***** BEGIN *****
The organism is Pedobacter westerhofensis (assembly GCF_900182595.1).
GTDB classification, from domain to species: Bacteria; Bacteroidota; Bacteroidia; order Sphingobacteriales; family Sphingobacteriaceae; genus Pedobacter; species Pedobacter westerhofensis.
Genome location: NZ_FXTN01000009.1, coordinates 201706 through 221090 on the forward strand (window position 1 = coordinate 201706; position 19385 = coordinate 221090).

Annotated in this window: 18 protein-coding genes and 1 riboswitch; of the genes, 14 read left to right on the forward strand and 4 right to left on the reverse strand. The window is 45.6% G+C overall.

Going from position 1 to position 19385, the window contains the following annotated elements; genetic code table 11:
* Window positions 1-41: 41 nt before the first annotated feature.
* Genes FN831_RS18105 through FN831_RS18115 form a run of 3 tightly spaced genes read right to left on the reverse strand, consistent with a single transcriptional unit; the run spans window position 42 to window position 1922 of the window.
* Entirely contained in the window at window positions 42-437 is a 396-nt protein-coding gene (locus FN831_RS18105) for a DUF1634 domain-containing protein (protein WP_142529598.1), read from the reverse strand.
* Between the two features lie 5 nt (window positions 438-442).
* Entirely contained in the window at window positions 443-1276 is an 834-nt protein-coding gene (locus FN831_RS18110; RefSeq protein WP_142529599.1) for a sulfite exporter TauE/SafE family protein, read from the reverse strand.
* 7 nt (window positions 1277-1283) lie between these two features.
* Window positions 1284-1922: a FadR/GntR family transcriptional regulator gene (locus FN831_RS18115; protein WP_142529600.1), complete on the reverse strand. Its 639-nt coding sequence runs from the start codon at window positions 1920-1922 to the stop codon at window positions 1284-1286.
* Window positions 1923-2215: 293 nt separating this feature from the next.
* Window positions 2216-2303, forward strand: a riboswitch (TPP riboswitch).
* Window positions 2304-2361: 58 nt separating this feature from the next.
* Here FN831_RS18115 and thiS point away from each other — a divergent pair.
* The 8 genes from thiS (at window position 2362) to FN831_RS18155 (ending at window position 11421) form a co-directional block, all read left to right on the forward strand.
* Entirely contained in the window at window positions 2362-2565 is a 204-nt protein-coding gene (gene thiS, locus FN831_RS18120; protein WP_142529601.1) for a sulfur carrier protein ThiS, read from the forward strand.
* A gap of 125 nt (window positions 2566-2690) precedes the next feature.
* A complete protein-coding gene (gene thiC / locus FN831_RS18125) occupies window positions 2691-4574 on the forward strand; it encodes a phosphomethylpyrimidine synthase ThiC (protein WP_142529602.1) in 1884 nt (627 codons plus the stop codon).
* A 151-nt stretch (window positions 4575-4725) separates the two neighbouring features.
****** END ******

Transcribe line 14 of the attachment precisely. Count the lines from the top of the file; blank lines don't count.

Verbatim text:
* Window positions 2216-2303, forward strand: a riboswitch (TPP riboswitch).